Tuesday, 27 January 2015

Roe Deer, Dormice and Over Management

From  the most recent of  the long series of fascinating articles by Mark Fisher of the Wildland Research Institute.

 We don’t manage landscapes for wild deer
Over-hunting led to roe deer becoming scarce in England in Medieval times, becoming extinct in central and southern England and all of Wales by 1700 (7). However, after 1800, several reintroductions from Scotland into Dorset, Sussex and East Anglia, coupled with natural spread into northern England, has reinstated roe deer in most counties. As with all species that are able to thrive in spite of us, we control them through culling – an estimated 350,000 deer are killed each year (8,9) but I can’t tell you how many of those are roe deer as there is no official count. The common dormouse is also a relatively common and widespread species across the middle latitudes of continental Europe (10). However, in England, it is confined to southern counties when its distribution would have covered most of England (11). In retrospect, I wish I had not alighted on the dormouse as an example, since efforts to maintain and increase its range smack very heavily of the over-management paradigm, the dream constellation for the conservation industry of a cute animal because it tucks its tail over its face as it rolls tightly into a ball when it is hibernating for half the year, or when in daily torpor during spring and early summer, and the prescription that it does better in coppiced woods and with artificial nest boxes (12).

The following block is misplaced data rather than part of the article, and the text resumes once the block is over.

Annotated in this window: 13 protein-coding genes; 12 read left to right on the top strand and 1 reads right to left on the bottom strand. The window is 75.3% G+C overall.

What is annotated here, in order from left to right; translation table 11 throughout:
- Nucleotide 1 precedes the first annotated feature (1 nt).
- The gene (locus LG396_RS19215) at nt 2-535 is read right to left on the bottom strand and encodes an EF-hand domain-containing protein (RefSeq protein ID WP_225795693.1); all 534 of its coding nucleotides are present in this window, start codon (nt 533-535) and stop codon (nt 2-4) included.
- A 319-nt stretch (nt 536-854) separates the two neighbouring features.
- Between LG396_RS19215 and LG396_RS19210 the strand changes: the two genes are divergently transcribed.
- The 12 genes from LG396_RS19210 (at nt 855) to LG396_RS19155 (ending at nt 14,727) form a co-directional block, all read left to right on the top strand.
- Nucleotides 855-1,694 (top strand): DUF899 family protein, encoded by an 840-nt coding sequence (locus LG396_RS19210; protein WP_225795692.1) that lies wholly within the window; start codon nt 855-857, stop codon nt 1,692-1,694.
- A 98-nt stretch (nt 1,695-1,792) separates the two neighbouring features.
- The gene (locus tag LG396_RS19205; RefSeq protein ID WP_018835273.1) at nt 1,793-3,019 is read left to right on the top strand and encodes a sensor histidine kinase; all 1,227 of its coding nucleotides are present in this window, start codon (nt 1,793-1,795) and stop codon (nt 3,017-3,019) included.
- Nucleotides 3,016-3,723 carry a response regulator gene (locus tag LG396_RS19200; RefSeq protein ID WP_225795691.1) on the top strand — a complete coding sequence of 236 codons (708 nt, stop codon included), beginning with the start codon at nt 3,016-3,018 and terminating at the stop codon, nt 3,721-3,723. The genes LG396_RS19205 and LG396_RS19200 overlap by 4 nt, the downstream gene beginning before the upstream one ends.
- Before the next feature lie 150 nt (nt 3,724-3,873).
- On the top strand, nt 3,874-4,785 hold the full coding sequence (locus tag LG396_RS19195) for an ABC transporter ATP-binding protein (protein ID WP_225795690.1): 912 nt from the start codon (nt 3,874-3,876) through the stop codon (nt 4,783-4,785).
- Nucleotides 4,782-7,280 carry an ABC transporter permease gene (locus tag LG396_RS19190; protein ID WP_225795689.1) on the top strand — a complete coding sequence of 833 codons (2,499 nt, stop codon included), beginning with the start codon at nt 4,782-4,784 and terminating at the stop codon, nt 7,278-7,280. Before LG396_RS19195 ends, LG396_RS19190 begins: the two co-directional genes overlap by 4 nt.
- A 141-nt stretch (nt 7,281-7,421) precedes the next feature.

The coppicing is a bit of a logical fallacy, justified on the basis of feeding habits: dormice are specialist feeders in that they require a wide variety of arboreal foods including flowers (nectar and pollen), fruits (berries and nuts) and some insects, their food supply thus depending over the summer months on a succession of fruiting trees and shrubs (13). This implies a woodland with a high diversity of tree types and a species-rich understorey that is not shaded-out by taller trees that would inhibit flowering and fruiting. Dormice do not normally travel far from their nest, usually less than 70m, but they avoid activity on the ground, preferring to move among trees having plenty of near horizontal branches, and being able to climb between the understorey and canopy without difficulty in what have been called “three dimensional arboreal routes” and which offer visual protection from predators (13). You might then wonder how that fits with the twin obsessions of the conservation industry of grazing and coppicing woodland. The grazing will just clear out all that understory, whereas the coppicing destroys vertical and horizontal structure. I have only once seen recognition that coppicing is devastating to the dispersal ability of the dormouse (14):
“Large-scale coppicing renders extensive areas unusable for up to five years by creating open ground which the animals are reluctant to cross. Depending on the pattern of felling coupes, on small sites this can act as a barrier to Dormice reaching potentially important food resources. This can put pressure on individuals and reduce a population to vulnerable levels”

Full article here


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